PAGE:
Being a strict vegetarian has always thrown some challenges during overseas trips. On my arrival at my hotel in New Kingston, one of the things that I did was to walk around the place to spot an Indian restaurant named ‘Akbar,” which always stood prominent whenever Google fetched me the results for ‘Indian Restaurant in Kingston, Jamaica’. I did drop in there a couple of times for my dinner. It’s a decent Indian restaurant worth trying while in this part of the world. They have hotel pick up as well, but yours truly hasn’t made use of that facility yet, as ‘Akbar’ is a just few minutes walk from ‘Hilton Kingston’, where I am stationed. On one another day during last week, one of my friends took me to another Indian restaurant near by. ‘Jewel Of India,’ as it is named is also worth a visit. Most of the afternoons last week, I got into the Earls Juice Center to fetch some fresh fruit juice and strict vegetable meals. Not very tasty, but certainly healthy.

I love the beaches. Since Kingston offered no famous ones and because I had a weekend at my disposal I followed a friend’s advice to book myself on to the Knutsford Express that carried me from Kingston to Montego Bay, an exotic tourist location in Jamaica, on a Saturday, dated 11 July 2009. I came back to Kingston the same day evening in the same bus.

On reaching Montego Bay from Kingston, after a good three hour drive (approximately) with one stop of ten minutes at Ocho Rios, I went and spent some time at the Doctors Cave Beach and then shopped around for a while. To kill some time, I walked around the streets in Montego Bay. It was crowded with Music floating all around the place. I could even spot a DJ standing on the street and playing music for the public! Some street walkers produced weird noise and actions to grab my attention and my response to all of it, as advised in this website, was to just IGNORE them. It works.

And here I’m resting on a Sunday in my hotel at Kingston. Oh yeah, before I forget, I’m here for a very serious reason, not to enjoy a vacation. A two weeks Boot camp around Sun’s Software and Hardware Products at Fujitsu is what really brought me here to this Island. How well I managed to take care of the business purpose of this visit is for the folks in the photograph to comment. May be, their happy faces would well be a positive indication of a good Phase I of the Boot Camp.

Tomorrow I’m starting the Phase II of the program and I am looking forward for a wonderful experience full of learning and fun!

The Fast Moving MX000 Servers

A back to back course on MX000 servers in two different location across the Nation is some kind of indication on the rising popularity of those servers, especially in the Banking sector. With me in the photograph (by the way, I’m on the front wearing a dark blue shirt) are gentlemen from two very popular banks in India, who turned up for a course on MX000 Server Administration at Mumbai last week. Well they use High End MX000 Servers in their data center to run some critical banking applications:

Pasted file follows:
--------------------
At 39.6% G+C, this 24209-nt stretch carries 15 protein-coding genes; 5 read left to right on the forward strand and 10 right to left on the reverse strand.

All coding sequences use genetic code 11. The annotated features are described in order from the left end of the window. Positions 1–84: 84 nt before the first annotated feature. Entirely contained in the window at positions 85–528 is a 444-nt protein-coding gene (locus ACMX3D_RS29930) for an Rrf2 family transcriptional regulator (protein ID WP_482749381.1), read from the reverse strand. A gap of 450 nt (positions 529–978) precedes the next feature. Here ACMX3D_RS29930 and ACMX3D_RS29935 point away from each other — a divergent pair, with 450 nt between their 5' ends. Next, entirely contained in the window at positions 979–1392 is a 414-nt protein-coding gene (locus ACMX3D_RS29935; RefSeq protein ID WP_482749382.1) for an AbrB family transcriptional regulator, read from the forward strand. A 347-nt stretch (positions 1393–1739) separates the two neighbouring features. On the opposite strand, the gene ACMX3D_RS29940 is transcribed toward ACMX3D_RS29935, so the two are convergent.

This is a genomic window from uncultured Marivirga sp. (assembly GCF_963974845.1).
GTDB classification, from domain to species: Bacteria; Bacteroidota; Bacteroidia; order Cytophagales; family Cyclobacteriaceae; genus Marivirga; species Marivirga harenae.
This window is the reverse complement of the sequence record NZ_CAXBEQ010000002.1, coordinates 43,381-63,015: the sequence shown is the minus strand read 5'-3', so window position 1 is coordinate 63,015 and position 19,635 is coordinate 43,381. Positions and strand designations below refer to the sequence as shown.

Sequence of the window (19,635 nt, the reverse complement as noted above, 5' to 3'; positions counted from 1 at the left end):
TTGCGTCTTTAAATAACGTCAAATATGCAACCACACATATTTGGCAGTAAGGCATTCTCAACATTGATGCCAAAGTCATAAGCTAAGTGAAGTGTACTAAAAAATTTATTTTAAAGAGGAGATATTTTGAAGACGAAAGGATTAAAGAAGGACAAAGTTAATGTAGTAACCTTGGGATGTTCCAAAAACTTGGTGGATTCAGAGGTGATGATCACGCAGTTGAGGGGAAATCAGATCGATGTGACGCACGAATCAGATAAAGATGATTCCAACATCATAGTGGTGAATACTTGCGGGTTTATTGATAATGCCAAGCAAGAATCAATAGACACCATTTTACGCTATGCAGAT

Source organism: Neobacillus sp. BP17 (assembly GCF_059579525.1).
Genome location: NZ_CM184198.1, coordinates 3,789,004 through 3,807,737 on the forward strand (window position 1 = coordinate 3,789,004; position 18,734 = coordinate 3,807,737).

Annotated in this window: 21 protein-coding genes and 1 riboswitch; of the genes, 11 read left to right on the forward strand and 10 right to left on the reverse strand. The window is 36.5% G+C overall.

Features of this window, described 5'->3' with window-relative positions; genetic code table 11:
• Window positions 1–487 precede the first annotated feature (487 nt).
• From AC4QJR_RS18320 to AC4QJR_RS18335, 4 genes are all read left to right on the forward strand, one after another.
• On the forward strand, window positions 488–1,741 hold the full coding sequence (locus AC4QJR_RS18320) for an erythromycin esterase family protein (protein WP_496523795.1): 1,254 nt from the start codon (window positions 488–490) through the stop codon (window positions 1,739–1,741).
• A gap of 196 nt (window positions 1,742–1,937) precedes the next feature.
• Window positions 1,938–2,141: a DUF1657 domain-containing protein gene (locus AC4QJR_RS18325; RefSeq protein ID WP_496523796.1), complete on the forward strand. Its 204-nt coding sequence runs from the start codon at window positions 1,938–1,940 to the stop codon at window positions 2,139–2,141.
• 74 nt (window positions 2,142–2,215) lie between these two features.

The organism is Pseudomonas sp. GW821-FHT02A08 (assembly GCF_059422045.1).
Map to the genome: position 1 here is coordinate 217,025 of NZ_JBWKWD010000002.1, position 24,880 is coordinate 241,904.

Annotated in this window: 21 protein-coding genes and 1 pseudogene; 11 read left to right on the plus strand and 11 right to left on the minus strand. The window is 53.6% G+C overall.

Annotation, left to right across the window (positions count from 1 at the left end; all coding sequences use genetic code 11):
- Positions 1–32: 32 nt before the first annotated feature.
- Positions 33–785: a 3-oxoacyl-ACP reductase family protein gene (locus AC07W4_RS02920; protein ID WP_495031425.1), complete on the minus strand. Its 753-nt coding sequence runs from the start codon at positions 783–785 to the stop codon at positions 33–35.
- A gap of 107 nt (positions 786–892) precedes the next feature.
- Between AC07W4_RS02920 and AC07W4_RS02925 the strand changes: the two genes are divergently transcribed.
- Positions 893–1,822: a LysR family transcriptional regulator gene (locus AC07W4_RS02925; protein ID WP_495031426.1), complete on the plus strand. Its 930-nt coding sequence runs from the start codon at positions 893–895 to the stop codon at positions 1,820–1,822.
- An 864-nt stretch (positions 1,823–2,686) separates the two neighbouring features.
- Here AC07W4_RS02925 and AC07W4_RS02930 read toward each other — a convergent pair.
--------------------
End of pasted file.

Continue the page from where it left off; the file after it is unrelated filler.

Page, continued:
Sun Hardware Training @ Bangalore

This evening, I parted with the folks in the snap below, concluding a five day session around Sun Fire Midrange Servers. Felt nice to be a part of such an enthusiastic and jovial set of people and I also wish to thank them for the free (as in beer) lunch they offered me this afternoon .

It’s a busy weekend here in India with the General Elections 2009 verdict to be out tomorrow. And while that happens, I’m going to journey towards a peaceful destination for spending a restful weekend. To all those who intend to follow the India 2009 Election Bulletins closely, here’s wishing a very interesting weekend!

Internet Archive

Want to see how your favourite websites appeared in the past? Thanks to Internet Archive, it’s now possible to travel back in time, all the way to the Year 1996, and take a look at how a website looked at a particular point in time. Well, I went to the Internet Archive, keyed in “www.sun.com” in the ‘Wayback Machine’ search box, selected the date October 20 2006 and got to see this. It’s fun; it’s informative.

And guess what, this massive amount of data (talk about billions of pages and growing) is hosted in a Sun MD and employs Sun OpenStorage. Read more about the ‘Internet In a Box’ here.

Integrating GlassFish Web Space Server with OpenSSO

Last week I was engaged in bringing up a demo set up at Sun Solution Center in Bangalore, employing a number of components from Sun Software Stack, including IDM (Sun’s provisioning tool), OpenSSO (Sun’s Access Management Solution), DSEE (User Data Store), MySQL (Sun’s database), GlassFish (Sun’s Application Server) and Glassfish Web Space Server (Sun’s portal solution) installed in Solaris Containers.

For reference, the deployment scenario is depicted in the diagram below:

The phase I of implementation involved integrating Sun’s IDM with OpenSSO. The following was the objective:

[*] Configure OpenSSO Enterprise to protect Identity Manager, and to allow single sign-on login to the Identity Manager user and administrative interface.
[*] Configure Identity Manager to provision users and roles to OpenSSO Enterprise.

To achieve the above,there is a neat documentation available here.